Upscale pub Kraft House No. 5 opens in Powell today in the space once occupied by Easy Street Cafe at 5 S. Liberty St. Last night, we got sneak peak at the new eatery from longtime restaurateurs Louie and Michael Pappas and executive chef Marcus Meacham, who left Bodega in April to lead the kitchen here. Here's a quick look at the space, drinks and food.
Upscale pub Kraft House No. 5 opens in Powell today in the space once occupied by Easy Street Cafe at 5 S. Liberty St. Last night, we got sneak peek at the new eatery from longtime restaurateurs Louie and Michael Pappas and executive chef Marcus Meacham, who left Bodega in April to lead the kitchen here. Here's a quick look at the space, drinks and food.
The space: There's nearly nothing left of the former kitschy tenant. Without all the clutter, the space feels much more open. The walls are clean and soft gray. There's a gray stone half divider separating the dining room from the bar area. Wood tables are framed with metal that proved to be more than an aesthetic touch-every table gets a small, magnetized clip board stuck to it. During our visit, it featured the day's 20 draft beer selections (a well-crafted, IPA heavy list of Ohio brews). But, in the weeks to come, Louie says to expect pop-up menus from Meacham featured here. (Another fun play-dishes will be numbered to correspond with the cuts of meat numbered on the pig and cow diagrams painted in white on the restaurant's black feature wall. So you can immediately see where your meat is coming from.)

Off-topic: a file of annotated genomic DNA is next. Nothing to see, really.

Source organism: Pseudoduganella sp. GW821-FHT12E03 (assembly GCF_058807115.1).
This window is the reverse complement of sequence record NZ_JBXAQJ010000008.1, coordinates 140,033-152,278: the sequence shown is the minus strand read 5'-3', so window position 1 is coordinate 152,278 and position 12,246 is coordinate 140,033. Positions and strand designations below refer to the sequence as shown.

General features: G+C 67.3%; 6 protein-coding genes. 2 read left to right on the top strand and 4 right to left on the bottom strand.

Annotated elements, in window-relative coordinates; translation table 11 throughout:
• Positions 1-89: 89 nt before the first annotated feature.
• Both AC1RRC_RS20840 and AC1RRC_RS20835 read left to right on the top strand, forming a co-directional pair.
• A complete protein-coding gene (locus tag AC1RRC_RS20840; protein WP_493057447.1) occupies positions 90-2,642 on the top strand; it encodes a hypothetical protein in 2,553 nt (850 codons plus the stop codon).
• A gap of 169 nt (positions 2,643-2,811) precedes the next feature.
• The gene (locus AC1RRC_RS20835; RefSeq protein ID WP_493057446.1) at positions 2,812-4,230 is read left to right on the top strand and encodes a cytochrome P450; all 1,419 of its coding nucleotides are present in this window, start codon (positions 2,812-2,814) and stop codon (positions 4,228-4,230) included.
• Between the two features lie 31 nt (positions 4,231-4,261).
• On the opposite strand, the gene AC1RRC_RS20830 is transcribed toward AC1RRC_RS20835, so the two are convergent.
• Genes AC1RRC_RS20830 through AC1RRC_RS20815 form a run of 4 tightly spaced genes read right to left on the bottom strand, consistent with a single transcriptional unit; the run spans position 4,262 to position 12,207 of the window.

The food: Which brings us to the menu-fans of Meacham's food at Bodega will recognize a few dishes in style, like the Mini Smoked Lobster Roll ($13) starter with vanilla butter and the Mussels and Fries ($16) entrée with garlic fries, benton's bacon and blue cheese. Offerings are divided into appetizers, soups, salads, pubwiches and entrées. It's a wide collection of pub favorites with a bit of the South, in dishes like whole wings, cheese and toast, gumbo, kale salad, shrimp and grits, hangar steak and a double bone-in pork chop.
From the starters, we got to sample a creamy mac and cheese ($6) packed with herbs that made it far more than one-note. The Shank in a Blanket ($8) was a tender braised pork shank wrapped in a crisp rosemary-spiked puff pastry that got better with every bite. A Porchetta ($14) sandwich packed with braised pork shoulder, roasted pork belly, vinegary rapini, white cheddar and provolone was good and juicy (maybe a little too juicy as the bottom of the bun was soggy by the time it got to our table). I did enjoy the playful touch of crispy pig ears spiking the top of the bun. And crisp garlic fries with a spicy tomato aioli are definitely worth the $2 upgrade with sandwiches.
The drinks: Liquid offerings take up half the menu, with craft beer-available on draft, in cans and for table share (22-ounce bombers)-emerging as the standout. I'd return simply for the draft beer list that's a who's who of some of the best local crafts around. There are also four wines on tap, plus eight craft cocktails (all $10) that range from a Watershed gin and tonic to a beer-cocktail version of a Moscow Mule (the Ginger 101 with gin, ginger liqueur, IPA and a torched lemon). The Great Peruvian Raid was both smoky and refreshing with pisco, mescal, cucumber, lemon, simple syrup, egg white, Peycauds and salt.
There's also a late-night menu, kids' menu and brunch is in the works. For more behind the restaurant, check out our earlier blog post here.